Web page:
A note on plasma shells: Any kind of plasma weapon is likely to disperse really, really quickly. Kinetic slugs, nukes, lasers, particle beams can all turn their their target into plasma, but it is generated in-situ. Transporting plasma across free space would need some form of confinement.

  • $\begingroup$ The original concept for the Light coupled particle beam (or pencil beam) was discussed in a NASA (NIAC program) paper as a means of propulsion. Since the bean minimizes the age old problem of dispersal the range is potentially enormous. Also MatterBEAM suggested MACRON Cannons is his HardSF blog. These are above-microscopic particles of various compositions (e.g deuterium in a carbon fiber shell) that are electronically accelerated to extremely high velocities. On impact these deliver a pancake shaped hit of kinetic energy. Add in the DT 'filler' and you get tiny fusion blasts as well. $\endgroup$
    – Mon
    Commented Jul 7, 2020 at 5:10

What about a nuclear option?

Just take a powerful enough A- or H-bomb and place a large metal rod (made from wolfram or something) close to it. Move the whole construction close to enemy, with a missile or something.

Then detonate the bomb. It provokes upward energy level changes in the electrons in the metal rod (before it evaporates away). These changes are released as gamma quants when the electrons plop downwards the energy level. You get a pretty coherent stream of gamma radiation in the direction of the longer rod axis.

This is a nuclear-powered gamma laser. Pretty cool, huh?

And speaking of long wolfram rods. If you want to attack a planet from space, just plop down such rods (or ones made from depleted uranium, for maximal fire-starting damage) from the orbit. Gravity is a bitch, inertia and kinetic energy even more so. A purely kinetic weapon, no explosives needed.

  • $\begingroup$ Explosives are practically useless in space... $\endgroup$
    – skout
    Commented Mar 24, 2018 at 17:22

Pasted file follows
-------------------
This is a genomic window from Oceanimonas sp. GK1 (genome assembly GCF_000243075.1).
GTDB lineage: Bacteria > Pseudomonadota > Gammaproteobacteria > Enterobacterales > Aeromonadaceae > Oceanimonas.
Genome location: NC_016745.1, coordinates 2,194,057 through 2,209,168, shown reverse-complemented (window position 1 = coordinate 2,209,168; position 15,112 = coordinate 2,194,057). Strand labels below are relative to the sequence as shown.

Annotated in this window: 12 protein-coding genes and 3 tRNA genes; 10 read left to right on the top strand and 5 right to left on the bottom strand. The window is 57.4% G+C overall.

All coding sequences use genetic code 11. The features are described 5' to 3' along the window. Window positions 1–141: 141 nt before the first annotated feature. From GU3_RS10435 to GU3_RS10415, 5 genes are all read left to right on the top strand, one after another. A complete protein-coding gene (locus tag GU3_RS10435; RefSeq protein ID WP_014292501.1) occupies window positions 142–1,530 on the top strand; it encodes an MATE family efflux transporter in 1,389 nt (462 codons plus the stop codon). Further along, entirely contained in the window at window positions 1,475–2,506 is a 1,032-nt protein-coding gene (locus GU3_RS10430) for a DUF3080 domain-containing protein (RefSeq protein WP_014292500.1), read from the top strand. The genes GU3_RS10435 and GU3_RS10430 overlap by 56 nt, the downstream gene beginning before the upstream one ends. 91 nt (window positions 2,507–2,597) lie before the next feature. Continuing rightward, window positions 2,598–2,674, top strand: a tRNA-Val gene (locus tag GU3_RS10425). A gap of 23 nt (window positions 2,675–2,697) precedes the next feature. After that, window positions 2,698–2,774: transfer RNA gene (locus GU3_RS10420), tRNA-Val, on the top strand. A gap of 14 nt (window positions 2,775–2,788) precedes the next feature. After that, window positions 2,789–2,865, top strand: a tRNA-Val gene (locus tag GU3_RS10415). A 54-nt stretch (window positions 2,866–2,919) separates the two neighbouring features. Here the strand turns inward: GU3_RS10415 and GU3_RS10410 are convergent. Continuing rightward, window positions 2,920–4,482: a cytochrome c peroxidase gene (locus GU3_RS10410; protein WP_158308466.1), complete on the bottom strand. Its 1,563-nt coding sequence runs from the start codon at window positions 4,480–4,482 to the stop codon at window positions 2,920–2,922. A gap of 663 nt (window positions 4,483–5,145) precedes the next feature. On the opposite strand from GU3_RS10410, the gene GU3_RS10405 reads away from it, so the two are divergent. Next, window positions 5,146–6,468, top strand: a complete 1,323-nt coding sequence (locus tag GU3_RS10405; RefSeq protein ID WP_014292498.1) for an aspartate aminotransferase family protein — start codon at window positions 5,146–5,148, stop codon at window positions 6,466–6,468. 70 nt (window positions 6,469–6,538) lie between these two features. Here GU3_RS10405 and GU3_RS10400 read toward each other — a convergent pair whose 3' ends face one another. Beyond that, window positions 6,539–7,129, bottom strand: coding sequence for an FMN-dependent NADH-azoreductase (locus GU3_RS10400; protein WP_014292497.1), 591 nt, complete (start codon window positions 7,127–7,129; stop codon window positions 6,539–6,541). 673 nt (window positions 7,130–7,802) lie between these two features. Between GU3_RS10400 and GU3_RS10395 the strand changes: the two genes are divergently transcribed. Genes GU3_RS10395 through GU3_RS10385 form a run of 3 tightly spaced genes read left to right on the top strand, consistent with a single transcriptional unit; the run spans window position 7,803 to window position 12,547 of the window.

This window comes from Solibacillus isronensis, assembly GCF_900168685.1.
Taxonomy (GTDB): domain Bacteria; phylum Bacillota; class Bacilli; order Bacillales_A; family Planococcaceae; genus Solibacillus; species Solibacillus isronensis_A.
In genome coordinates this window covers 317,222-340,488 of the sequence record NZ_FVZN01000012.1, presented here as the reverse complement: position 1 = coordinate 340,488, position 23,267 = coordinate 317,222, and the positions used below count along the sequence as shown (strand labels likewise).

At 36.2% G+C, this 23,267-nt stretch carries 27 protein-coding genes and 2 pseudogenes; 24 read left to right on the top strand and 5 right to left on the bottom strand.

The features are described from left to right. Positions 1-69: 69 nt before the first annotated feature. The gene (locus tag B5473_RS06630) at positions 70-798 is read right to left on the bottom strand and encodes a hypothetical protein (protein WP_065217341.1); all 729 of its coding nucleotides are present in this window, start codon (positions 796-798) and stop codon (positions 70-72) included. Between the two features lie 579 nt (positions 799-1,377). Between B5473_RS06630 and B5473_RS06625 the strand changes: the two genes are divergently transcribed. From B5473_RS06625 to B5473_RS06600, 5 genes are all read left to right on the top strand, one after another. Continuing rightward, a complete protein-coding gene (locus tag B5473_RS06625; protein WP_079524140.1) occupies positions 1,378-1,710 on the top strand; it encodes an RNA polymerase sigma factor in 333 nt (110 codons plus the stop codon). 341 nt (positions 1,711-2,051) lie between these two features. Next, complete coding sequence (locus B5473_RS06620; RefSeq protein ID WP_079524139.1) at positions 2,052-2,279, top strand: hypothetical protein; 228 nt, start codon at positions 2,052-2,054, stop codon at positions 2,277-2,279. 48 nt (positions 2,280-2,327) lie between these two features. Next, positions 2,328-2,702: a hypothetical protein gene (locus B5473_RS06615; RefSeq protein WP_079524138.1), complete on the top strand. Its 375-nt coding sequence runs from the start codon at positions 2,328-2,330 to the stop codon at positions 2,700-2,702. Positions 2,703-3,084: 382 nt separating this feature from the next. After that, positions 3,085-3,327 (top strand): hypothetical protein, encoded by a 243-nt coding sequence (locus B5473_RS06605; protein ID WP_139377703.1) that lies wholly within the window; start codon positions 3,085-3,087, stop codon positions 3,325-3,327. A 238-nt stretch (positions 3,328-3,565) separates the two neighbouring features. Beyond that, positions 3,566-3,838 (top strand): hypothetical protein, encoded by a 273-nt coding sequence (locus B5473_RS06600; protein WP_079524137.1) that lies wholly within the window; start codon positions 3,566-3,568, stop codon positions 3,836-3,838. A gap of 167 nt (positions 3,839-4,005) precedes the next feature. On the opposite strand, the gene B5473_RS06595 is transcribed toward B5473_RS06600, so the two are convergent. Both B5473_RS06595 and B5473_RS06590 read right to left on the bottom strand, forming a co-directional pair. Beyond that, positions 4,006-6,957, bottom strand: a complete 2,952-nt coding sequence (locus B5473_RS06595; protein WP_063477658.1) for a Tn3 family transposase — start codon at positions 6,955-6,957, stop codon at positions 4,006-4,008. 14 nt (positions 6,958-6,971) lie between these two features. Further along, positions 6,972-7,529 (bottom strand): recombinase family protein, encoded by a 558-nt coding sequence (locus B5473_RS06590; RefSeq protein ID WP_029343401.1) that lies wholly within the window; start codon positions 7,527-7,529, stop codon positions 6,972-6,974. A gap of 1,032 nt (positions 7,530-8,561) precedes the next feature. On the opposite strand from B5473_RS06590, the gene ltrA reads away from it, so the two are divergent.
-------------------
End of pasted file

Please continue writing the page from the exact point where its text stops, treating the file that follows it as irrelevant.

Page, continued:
• $\begingroup$ It's not an explosive as such, it uses a nuclear blast to power a directed gamma radiation burst. $\endgroup$ Commented Mar 25, 2018 at 17:14

To boil down your weapons further, you have three main types:

  • Kinetic: Conventional projectiles, Railguns, etc
  • Beam: Your lasers (light-speed) and particle cannons (near light-speed)
  • Self-Guiding: Missiles, Drones, Fighters and the like

Everyone will know where everyone else is, as there is no realistic stealth in space, thus most ship battles will occur at light-second distances, if not further. You always want to be as far away from the person trying to kill you as you can after all.

The main effect of this is the delay in information. If your sensors pick up a ship ten light-seconds away, the information your sensors give you is already ten-seconds old. Assuming you're firing light-speed weapons (beams), it'll take another ten seconds to hit, thus you need to aim at where you think the enemy will be in twenty seconds from the location you can currently see him.

For Kinetics, this problem is even worse, as your projectiles will not be moving at light speed, and will thus take more than ten seconds to reach your target.

Self-Guiding weapons however, do not have this problem. They can be launched many times further away without having to worry about predicted target location, as they will be constantly adjusting to ensure they reach the target.

No, you would thus think that Kinetics are useless compared to Beams and Self-Guiding weapons, however Self-Guiding weapons are typically much more expensive. Just compare any modern missile or UAV to a standard field gun. They may be of similar size, but that gun has much more ammo, and much cheaper. Also, Self-Guided weapons would likely move slower and be larger targets than kinetic munitions, meaning they more more easily be countered by point defence. Whether the size of an object matters for an Alcubierre shield is for you to decide.

Beams are straight-line weapons, whilst Kinetics are affected by gravity(1). This means that you wouldn't be able to hit a target on the other side of the planet you're orbiting with a Beam weapon, but you could with a Kinetic weapon. A hit from a kinetic weapon would likely be much more severe than a hit from a beam weapon. Any solid object flying at high velocity would have ridiculous amounts of momentum, and would be able to punch straight through ships. Meanwhile, a Beam weapon would be coming up against the standard radiation shielding a ship would be obliged to carry to protect its crew from solar flares and other natural, space-based radiation. Finally, Beam weapons will suffer from attenuation, meaning they do less damage at long distance. A Kinetic round will do the same damage regardless of distance, assuming it hits at all.